locked59 Intranet



Isolated nano-objects


Stephane Cuenot, Chris Ewels, Bernard Humbert

The atomic force microscopy (AFM) and more generally the near field microscopy are heavily used to characterize the surface of materials. Indeed, these microscopes possible to image very precisely the surface of all kinds of materials from the micrometer scale to the molecular or atomic scale. However, the originality and the important contribution of these microscopes lie in the ability to measure the physical properties at the nanoscale.

The tip of the AFM can measure locally different properties that can not be probed by other techniques: Friction, adhesion, chemical composition, magnetic and electrical properties, mechanical properties.

Nanomaterials Modelling

Chris Ewels, Arezki Mokrani

The structural complexity of nanomaterials at the atomic scale require a range of theoretical approaches from empirical potential modelling (GULP, LAMMPS), semi-empirical (such as DFTB+, …), to full DFT methods (AIMPRO, SIESTA, …). With these we are able to model atomistic, vibrational and electronic structure, the response of nanomaterials to external stimulate (temperature, chemical modification, mechanical distortion, gas absorption, …).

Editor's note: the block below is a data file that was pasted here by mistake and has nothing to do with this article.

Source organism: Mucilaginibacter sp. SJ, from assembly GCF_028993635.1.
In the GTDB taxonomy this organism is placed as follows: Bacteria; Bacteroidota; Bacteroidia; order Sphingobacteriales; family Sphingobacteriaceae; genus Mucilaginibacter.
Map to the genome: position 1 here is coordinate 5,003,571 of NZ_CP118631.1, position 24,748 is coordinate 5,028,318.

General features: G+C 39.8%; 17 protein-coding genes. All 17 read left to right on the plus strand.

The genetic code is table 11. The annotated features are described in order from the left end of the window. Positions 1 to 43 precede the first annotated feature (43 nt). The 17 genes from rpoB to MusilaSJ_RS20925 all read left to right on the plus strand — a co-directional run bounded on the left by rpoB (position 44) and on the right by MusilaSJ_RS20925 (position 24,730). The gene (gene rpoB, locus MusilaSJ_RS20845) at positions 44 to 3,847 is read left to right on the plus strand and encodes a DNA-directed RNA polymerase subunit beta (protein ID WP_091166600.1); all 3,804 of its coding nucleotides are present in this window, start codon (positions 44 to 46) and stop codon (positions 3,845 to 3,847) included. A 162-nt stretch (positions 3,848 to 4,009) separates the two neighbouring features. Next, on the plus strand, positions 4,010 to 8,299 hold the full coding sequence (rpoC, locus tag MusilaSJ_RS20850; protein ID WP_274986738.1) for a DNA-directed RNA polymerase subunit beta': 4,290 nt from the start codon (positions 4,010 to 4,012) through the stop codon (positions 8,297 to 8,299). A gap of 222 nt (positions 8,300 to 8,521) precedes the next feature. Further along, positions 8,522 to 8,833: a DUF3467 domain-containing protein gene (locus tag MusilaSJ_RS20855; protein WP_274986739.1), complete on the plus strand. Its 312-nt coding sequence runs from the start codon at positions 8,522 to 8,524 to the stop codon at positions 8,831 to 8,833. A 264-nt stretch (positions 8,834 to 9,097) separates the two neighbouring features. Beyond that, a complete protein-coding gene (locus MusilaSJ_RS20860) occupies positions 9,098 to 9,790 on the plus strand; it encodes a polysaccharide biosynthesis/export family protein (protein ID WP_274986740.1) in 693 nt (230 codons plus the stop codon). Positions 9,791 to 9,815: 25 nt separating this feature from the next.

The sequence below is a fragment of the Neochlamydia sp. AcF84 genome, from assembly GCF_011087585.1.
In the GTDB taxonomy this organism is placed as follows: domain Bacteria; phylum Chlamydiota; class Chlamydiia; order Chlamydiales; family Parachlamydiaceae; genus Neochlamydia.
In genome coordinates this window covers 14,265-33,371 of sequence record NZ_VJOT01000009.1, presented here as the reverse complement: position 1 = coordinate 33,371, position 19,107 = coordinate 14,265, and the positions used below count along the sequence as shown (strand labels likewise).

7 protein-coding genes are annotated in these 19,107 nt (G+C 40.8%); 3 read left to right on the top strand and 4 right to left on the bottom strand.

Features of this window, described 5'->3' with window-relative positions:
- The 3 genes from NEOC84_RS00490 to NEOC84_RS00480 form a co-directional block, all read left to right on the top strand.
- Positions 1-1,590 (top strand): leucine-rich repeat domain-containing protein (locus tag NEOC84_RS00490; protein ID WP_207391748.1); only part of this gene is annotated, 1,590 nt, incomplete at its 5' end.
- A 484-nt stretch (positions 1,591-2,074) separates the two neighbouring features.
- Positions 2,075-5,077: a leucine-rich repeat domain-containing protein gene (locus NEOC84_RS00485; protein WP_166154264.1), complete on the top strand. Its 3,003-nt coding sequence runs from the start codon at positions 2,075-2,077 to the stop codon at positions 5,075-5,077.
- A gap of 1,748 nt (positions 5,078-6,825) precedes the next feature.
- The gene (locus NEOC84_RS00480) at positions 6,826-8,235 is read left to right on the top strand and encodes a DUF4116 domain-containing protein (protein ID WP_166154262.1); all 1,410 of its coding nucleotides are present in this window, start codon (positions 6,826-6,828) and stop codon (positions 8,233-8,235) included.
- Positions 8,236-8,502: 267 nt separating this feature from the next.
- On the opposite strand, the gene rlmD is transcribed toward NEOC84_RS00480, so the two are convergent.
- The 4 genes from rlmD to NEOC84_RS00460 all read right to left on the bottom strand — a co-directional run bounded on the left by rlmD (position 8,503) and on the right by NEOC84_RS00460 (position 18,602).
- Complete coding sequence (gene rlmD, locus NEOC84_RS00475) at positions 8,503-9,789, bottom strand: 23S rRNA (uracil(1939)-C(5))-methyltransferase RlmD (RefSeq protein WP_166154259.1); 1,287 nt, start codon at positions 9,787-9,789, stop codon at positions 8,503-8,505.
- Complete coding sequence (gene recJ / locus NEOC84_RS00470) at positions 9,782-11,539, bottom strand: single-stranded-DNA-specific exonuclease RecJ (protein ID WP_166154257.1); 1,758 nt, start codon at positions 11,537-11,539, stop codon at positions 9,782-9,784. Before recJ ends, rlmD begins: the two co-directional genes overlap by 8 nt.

A key signature of our approach is close collaboration with experimentalists in our group and elsewhere, in order to model the most “physically realistic” systems possible.

At the same time we work directly with DFT code developers (SIESTA, AIMPRO, …). Our calculations aim to:

Downloadhttp://bigtheme.net/joomla Joomla Templates